June 4, 2022
This week’s Bill C-11 hearings at the Heritage Committee featured 25 witnesses and over 16 hours of MPs deliberating over the Online Streaming Act.
It was entertaining, illuminating and childish in the way that only Parliamentary squabbles can be. The big take away is that the Conservatives have begun on-again off-again filibuster tactics reminiscent of their efforts last year with C-10.
In another legislative forum Québec MLAs unanimously endorsed C-11’s inclusion of the CRTC’s general authority to regulate YouTube, Tik Tok, and Facebook, the hot button issue in federal Heritage Committee hearings.
The Committee was supposed to finish witness appearances this week (it didn’t) and move on to amendments next week and then, as far as the government is concerned, return the Bill to the House for third reading before the summer recess later this month.
Flipping over to the Online News Act C-18, the Liberals invoked cloture to force a Second Reading vote and move the Bill to the Heritage Committee. It now seems a foregone conclusion the Committee won’t get to C-18 until September.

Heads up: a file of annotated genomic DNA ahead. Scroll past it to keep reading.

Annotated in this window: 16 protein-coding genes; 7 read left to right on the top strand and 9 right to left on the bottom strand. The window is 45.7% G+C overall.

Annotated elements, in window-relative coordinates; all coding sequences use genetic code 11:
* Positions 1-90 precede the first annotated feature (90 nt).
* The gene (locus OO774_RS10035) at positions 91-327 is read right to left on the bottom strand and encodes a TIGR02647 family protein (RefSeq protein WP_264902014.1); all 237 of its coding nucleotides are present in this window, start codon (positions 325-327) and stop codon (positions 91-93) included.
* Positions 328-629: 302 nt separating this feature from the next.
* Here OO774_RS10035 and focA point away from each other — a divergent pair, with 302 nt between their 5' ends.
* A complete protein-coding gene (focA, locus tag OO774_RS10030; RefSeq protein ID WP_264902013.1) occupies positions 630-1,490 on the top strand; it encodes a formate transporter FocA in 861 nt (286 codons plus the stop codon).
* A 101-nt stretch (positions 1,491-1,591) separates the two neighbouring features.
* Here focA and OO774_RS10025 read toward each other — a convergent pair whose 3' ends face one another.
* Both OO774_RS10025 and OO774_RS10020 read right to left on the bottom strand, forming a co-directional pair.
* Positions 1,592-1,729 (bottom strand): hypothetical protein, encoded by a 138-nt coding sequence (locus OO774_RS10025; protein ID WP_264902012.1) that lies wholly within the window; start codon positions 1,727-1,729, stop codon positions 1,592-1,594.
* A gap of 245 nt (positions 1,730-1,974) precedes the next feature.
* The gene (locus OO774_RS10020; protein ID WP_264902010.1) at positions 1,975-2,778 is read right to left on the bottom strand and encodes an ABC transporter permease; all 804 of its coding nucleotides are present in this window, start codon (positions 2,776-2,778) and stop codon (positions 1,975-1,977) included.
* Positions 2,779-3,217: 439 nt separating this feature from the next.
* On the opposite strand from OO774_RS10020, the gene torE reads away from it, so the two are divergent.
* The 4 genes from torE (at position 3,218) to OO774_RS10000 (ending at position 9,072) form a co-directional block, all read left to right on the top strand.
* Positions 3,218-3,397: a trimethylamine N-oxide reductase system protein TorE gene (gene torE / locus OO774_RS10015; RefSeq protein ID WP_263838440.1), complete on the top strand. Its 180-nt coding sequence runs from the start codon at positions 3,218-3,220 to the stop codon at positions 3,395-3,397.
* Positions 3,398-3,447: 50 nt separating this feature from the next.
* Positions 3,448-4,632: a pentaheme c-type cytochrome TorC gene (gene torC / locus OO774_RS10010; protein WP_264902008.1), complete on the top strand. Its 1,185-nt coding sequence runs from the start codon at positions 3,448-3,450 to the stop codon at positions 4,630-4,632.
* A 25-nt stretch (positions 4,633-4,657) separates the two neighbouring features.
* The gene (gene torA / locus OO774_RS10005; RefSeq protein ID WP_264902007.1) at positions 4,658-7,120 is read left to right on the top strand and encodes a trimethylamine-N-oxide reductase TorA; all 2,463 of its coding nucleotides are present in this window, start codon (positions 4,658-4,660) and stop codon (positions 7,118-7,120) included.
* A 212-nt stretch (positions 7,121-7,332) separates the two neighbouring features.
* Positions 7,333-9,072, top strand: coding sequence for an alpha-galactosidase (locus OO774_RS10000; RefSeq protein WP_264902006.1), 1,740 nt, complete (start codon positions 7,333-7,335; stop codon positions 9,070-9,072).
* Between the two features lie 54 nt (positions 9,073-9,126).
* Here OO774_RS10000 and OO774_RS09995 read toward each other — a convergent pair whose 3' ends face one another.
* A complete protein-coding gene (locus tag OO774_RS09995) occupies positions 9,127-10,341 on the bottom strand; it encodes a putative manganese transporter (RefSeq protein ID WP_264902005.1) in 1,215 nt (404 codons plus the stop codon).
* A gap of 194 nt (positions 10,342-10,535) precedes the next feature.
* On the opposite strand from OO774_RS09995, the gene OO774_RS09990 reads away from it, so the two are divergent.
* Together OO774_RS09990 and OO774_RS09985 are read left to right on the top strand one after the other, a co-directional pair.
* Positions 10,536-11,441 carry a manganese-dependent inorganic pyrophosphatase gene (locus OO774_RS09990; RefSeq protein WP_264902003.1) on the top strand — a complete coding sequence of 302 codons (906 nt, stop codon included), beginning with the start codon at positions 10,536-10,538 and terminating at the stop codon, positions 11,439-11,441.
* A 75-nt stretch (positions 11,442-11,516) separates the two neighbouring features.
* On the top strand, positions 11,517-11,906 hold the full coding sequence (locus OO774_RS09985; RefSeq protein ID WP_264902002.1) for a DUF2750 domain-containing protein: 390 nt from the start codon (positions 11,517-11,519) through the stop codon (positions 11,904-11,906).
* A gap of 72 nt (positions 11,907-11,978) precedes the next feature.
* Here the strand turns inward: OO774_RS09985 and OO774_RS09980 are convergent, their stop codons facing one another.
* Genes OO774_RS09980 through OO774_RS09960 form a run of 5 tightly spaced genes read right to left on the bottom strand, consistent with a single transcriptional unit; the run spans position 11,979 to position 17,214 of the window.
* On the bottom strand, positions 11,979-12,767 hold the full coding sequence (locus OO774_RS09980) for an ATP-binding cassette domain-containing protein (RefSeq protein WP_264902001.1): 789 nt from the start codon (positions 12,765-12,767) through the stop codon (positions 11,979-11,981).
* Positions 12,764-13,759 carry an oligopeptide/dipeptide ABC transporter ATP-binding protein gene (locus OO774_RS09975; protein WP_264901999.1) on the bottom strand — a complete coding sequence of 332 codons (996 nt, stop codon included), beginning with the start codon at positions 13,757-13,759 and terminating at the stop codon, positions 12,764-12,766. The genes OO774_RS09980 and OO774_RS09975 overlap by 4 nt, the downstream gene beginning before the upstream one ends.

That leaves more time for campaigning and lobbying against the “Facegoogle” legislation.
Google has written to all MPs and Senators critiquing C-18. Mindful of the fact it’s known the web giant ultimately played ball in Australia when faced with this kind of “pay-for-news-content” regulation, Google is arguing that additional aspects of the Canadian bill defining “news” and “eligible news outlets” are a problem.
In an interesting strategic move, Google appears to be making common cause with smaller Canadian news outlets who believe the Bill unfairly favours large mainstream publishers and broadcasters. Instead of the “commercial negotiations” model of C-18, Google says it is willing to write one cheque —-for an undetermined amount— to an independent news fund that would be distributed pro-rata to all news outlets in a manner similar to federal journalism tax credits.
Counterintuitively perhaps, Google just agreed to more deals with small publishers in Australia under legislation it says it does not want Canada to repeat.
A poll commissioned by Newsmedia Canada suggests a high level of popular support for “FaceGoogle-pay-for-news-content” legislation.
Meanwhile we get closer to the beginning of Competition Tribunal hearings on the Rogers Shaw merger. The word was it would begin this month, but the Tribunal has still not posted any hearing dates and has another file on its docket until June 17th.
Yesterday Rogers and Shaw filed their Reply to the Competition Bureau’s application to block the merger. As of this morning the Tribunal had not posted the document, but news reports suggest Rogers will be relying on the legislation’s controversial “efficiencies defense” which allows the Tribunal to bless the merger if its cost savings and non-price efficiencies outweigh any hit to consumer prices.